Tadashi, arriving in Newberg with some roses for his host family (us)

Next came Takashi, our "son," who warned us, when he was about to depart for home, that we would never host another student like him -- who would be integrated into our family as completely as he was; who would be a "son" like he was.

Takashi loved to cook. Here he is preparing a meal for us.

Concurrent with and following Takashi's stay, we also provided a home to Fumi, another Japanese boy who had befriended Takashi, and was not happy with his assigned host-family.

While Fumi was living with us, his mother came for a visit. She was so pretty, and looked young enough to be Fumi's sister!

Victor, from Brazil, didn't officially live with us, but he spent a lot of time in our home, because he befriended both Takashi and Fumi. Victor was a joy! He had a wonderful personality, and the best laugh. He came back to visit us several years later, after becoming a judge in the Brazilian legal system.

Victor, Takashi and Fumi got to go through the graduation ceremonies at Newberg High. Dan and I helped chaperon the Senior all-night alcohol-free party, which was a lot of fun.

Then came Rodrigo, from Colombia. He was our one failure. Try as we might, Rodrigo wasn't happy in our home, and made life difficult for all of us. We requested he be moved to another home after Christmas (I guess Takashi may have been right!).

Here's Rodrigo at Christmas time. We always tried to make Christmas as special for our exchange kids as it was for our own.

And finally we hosted a young girl (our ONLY girl!) from the Ukraine, named Katerina. She was only in the U.S. for a three-week stay, so we didn't have the chance to get to know her as well as some of the others. (I can't locate a picture of her, but she was very pretty.)

Our experiences with these young people -- both the wonderful memories and the trying times -- defined me in several ways.
  • My American way of thinking was challenged and expanded, and I saw life from new perspectives. For instance, have you ever tried to help a Japanese student study for and pass a semester-long American History course? Consider, just as one example, explaining the Salem Witch Trials!
  • I became a better communicator, and fairly skilled at non-verbal communication. In their early days with us, most of these students spoke and understood very little English. We frequently relied upon pantomime or picture-drawing. Even after they had been with us for several months, there were miscommunications that had to be resolved; and I learned how vital facial expressions, body language and touch were to effective communication.
  • I became, in one sense, the missionary I always wanted to be. I had the opportunity to teach these young folks about the God of the Bible, through example and earnest discussions, without ever traveling to Japan, Brazil, Colombia or the Ukraine.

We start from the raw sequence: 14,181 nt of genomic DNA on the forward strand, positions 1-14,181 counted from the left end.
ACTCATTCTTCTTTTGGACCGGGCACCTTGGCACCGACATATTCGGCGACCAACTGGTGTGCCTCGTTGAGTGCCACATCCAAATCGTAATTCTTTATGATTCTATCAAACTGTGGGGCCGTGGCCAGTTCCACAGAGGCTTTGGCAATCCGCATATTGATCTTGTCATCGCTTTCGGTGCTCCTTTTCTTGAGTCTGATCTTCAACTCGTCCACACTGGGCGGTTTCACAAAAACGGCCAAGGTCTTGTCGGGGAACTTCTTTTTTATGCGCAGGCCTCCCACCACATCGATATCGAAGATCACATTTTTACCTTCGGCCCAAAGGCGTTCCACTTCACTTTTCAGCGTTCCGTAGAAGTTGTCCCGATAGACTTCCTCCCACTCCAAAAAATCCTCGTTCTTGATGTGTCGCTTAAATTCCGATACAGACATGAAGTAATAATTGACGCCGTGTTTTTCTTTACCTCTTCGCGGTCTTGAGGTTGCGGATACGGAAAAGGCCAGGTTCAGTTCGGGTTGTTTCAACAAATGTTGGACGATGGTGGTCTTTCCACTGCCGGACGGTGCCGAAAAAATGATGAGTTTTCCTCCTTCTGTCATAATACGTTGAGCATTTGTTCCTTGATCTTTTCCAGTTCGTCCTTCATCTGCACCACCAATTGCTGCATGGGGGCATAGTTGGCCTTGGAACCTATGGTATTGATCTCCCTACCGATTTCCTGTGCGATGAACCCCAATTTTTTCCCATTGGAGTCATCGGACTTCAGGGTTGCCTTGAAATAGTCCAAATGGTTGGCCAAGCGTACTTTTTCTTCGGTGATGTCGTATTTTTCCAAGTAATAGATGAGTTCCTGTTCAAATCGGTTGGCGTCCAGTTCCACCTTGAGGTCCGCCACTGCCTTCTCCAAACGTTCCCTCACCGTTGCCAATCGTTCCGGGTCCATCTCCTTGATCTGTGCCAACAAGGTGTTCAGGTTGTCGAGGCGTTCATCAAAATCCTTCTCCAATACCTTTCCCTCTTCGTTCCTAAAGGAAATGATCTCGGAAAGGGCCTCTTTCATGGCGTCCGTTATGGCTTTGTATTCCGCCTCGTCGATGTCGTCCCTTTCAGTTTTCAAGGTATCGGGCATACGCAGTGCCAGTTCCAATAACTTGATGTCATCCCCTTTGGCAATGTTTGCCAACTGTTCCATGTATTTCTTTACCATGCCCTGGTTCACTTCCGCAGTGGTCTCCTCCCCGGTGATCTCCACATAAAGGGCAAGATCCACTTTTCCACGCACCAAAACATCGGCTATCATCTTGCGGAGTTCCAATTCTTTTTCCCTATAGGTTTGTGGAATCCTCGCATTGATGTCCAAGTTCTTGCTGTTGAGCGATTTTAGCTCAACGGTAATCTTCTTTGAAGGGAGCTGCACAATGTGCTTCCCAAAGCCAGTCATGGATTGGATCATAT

• My desire to learn was stimulated, and opportunities were opened up to me. I became so fascinated with Japan, its culture and language, that I took six years of Japanese language study and even taught a couple of quarters of conversational Japanese at Portland Community College. I was then hired on as an adjunct ESL (English as a Second Language) teacher at George Fox, where I worked with college-age students from both Asia and South America. I doubt that any of these rich and rewarding experiences would have been mine had I not been touched by these kids.
  • Besides defining and refining me, hosting was also a rich experience for our two sons, who gained an understanding of other cultures, while sharing their space, their time, their parents and their friends, and exchanging ideas with these young people.

Thursday, May 8, 2008

Home Again, Home Again, Jiggety Jog

On Tuesday, Mom's case manager asked me to decide between having her do skilled therapy in the rehab wing of the hospital, or back at Lakeview. Since Mom adores the therapist at Lakeview, and cooperates well with him, I decided that would be a better choice. Mom wasn't very clear-headed on Tuesday, but I talked to her about it, and she was fine with the Lakeview choice. The case manager said the move would happen the next day -- Wednesday.

Wednesday was a long day. After getting up in the morning, I stripped the bed in Mom's guest room, where I'd been sleeping; washed the sheets; and re-made the bed. I packed up my things and loaded the car. By 8:30 or so, I was ready to go see Mom at the hospital and find out what the plans were for the move. Sadly, a nurse had already been in Mom's room and said, "I hear you're going home today!" So Mom was sure she was going home. When she told me this, I said, "Oh, Mom, you need to get stronger before you go home! I think you're going to go to Lakeview for awhile." But she didn't believe me. I went and found the case manager, who confirmed that she was being discharged ("going home" as far as the nurse was concerned) today, but to Lakeview, not her house.

She was actually alright with this. I think she realized that she'd be in a pickle if she went home in the condition she is currently in.

I stayed and tried to get her to eat a little breakfast, but she wouldn't. I had made arrangements with Pat and Gloria, for them to oversee the move to Lakeview, because I had to start the trip home. It was hard saying "good-bye," but we did. Before leaving Carlsbad, I went by a flower shop to order some flowers for Mother's Day. I sure hope they get delivered to the right place. When I ordered them, I didn't know what room she'd have, in Lakeview.